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George Sturt:

An Inventory of His Collection at the Harry Ransom Humanities Research Center

Creator Sturt, George, 1863-1927
Title George Sturt (pseud. George Bourne) Collection 1893-1927
Dates: 1893-1927
Extent 2 boxes
Abstract This collection consists of holograph and typescript drafts of books, articles, and essays; typescripts of passages from Sturt's journals; and letters. These materials document the life and literary works of the English teacher, wheelwright, and writer who was best known for his books, essays, and articles on country people and life published under the pseudonym George Bourne.
RLIN record # TXRC95-A127
Language English.
Access Open for research

Acquisition Purchase, 1968 (R4356)
Processed by Bill Stingone, 1995

Harry Ransom Humanities Research Center, University of Texas at Austin Harry Ransom Humanities Research Center

George Sturt was born in Farnham, Surrey, in 1863. He was a grammar school teacher until 1894 when his father died, after which George Sturt took over the family wheelwright shop in Farnham, where he lived for the rest of his life. He wrote numerous books and articles under the name George Bourne.
Sturt's first published book was A Year's Exile (1898), a novel--his only published novel--about country life among the people of Surrey. Many of Sturt's later books, essays, and articles dealt with country people and life, and at times with more specific and technical aspects of the practices and tools of the wheelwright and farmer. Among such books were The Bettesworth Book (1901), Change in the Village (1912), Lucy Bettesworth (1913), A Farmer's Life, with a Memoir of the Farmer's Sister (1922), and The Wheelwright's Shop (1923), often considered to be his best book. Sturt also authored a book on aesthetics titled The Ascending Effort (1910).
Although Sturt had friends in literary circles in London, he rarely left his village: he was devoted to the observation of the life and crafts there. Sometime in 1916 Sturt was struck with an illness which left him partially paralyzed; however, he continued to write until his death in 1927.

The George Sturt Collection (1893-1927) consists of holograph and typescript drafts of books, articles, and essays; typescripts of passages from Sturt's journals; and Sturt's holograph letters. The collection is arranged in three series: works, journals, and letters.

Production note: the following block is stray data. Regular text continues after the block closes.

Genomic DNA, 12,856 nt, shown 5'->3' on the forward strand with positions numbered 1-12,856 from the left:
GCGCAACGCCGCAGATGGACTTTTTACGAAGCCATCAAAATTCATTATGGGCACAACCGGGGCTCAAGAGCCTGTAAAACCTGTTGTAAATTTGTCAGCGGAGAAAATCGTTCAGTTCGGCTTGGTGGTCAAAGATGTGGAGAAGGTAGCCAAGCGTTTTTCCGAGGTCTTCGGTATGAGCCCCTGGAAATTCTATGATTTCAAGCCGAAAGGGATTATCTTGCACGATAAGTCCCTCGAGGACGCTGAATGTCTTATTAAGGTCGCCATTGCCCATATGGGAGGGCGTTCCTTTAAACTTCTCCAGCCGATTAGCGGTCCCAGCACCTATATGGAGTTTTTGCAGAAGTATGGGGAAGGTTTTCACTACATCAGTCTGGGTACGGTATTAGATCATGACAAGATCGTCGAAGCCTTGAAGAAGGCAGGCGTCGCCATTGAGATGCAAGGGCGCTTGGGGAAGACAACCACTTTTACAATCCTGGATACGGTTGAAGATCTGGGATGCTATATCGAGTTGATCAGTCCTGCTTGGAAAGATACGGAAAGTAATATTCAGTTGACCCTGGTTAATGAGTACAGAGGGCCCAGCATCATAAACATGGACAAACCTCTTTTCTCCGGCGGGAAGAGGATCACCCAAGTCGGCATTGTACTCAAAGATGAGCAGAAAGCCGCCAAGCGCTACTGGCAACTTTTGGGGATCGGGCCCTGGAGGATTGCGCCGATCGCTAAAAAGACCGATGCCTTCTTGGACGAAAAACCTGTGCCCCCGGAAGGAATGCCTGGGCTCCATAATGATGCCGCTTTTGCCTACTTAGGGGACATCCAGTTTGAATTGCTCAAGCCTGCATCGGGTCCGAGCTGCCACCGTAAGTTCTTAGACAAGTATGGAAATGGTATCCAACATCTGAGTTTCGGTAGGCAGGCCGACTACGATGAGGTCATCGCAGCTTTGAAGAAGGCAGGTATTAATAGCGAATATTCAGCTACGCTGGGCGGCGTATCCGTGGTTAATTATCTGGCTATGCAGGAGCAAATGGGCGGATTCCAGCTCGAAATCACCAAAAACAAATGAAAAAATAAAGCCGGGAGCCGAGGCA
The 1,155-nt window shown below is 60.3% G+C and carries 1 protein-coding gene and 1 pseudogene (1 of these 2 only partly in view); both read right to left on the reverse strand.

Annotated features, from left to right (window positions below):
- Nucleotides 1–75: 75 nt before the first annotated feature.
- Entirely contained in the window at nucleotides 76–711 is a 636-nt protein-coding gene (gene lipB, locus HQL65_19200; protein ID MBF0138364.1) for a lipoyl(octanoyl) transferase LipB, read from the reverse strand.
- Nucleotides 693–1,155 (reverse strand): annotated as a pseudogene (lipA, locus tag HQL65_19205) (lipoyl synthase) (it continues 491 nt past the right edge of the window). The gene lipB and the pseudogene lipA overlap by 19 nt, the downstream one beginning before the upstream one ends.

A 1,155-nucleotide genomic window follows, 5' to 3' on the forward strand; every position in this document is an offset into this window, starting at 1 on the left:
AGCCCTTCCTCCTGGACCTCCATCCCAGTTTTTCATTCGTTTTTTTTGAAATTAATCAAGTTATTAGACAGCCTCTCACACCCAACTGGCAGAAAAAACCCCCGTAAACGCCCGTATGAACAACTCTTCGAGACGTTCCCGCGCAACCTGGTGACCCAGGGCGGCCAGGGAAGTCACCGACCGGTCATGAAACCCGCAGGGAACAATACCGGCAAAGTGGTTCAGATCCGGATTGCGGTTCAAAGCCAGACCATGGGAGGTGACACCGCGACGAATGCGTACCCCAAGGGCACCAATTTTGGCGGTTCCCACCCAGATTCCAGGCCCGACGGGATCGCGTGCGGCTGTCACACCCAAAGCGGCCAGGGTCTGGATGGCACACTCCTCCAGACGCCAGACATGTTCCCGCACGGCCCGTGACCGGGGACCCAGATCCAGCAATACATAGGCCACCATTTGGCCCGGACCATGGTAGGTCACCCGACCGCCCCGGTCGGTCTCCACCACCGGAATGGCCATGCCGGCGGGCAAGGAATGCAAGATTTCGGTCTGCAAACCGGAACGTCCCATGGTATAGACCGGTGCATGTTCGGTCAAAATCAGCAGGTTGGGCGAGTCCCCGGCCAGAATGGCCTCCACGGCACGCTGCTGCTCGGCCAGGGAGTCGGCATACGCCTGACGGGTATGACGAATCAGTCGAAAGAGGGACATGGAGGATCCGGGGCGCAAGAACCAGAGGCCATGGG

The works series is arranged alphabetically by the title of each piece. The manuscripts of articles, essays, and books represent the complete range of subjects and themes on which Sturt wrote. The works in the collection cover topics such as timber, tools, socialism, and philanthropy, all of which center in some way around village life and labor in the present and past. The manuscripts are in a variety of states of completion, but most manuscripts are in Sturt's hand and are heavily revised. Of his major work the collection includes two early versions of The Ascending Effort, a holograph manuscript titled "Evolution and Art," and a typescript, retitled "Art and Empire" ; a manuscript of the title sketch of Lucy Bettesworth; and the heavily revised manuscript of Sturt's unpublished novel "The Extinction of the Keens," accompanied by a letter to Sturt's friend, sent before Sturt began to write the novel, which outlines the book's plot.
Typescript passages from Sturt's journals appear to be transcriptions made from the originals with corrections in Sturt's hand. The two main periods covered by the journals are 1901-1905 and 1923-1927. The entries covering from March 1925 through January 1927 make up over half of the series. The journals contain the seeds of Sturt's published writing. Entries include descriptions of people and scenes in his village, but Sturt's reflections deal not only with village life but broader social issues, such as labor, free trade, and spirituality; some entries are Sturt's reactions to books or articles he had recently read. It is not known if the original journals are extant.
The bulk of the letters series is comprised of Sturt's holograph letters to William W. Kennerley, 1893-1925. In these letters Sturt confides his literary ambitions and describes the everyday activities of his life. Among these letters is Sturt's translation from the Latin of Chapters IX and XIII of Cicero's De Senectute, with notes describing the syntactical difficulties of translation. The same envelope, postmarked 19 February 1893 and addressed to Kennerley, contains Sturt's synopsis of his first published book, the novel A Year's Exile. This is the sole item in the collection representing Sturt's published fiction. Other letters are to Alfred Eggar and Dr. Henry C. Mercer and discuss tools and other implements.


Labor and laboring classes--England.
Carriage and wagon making.

Document Types

First drafts.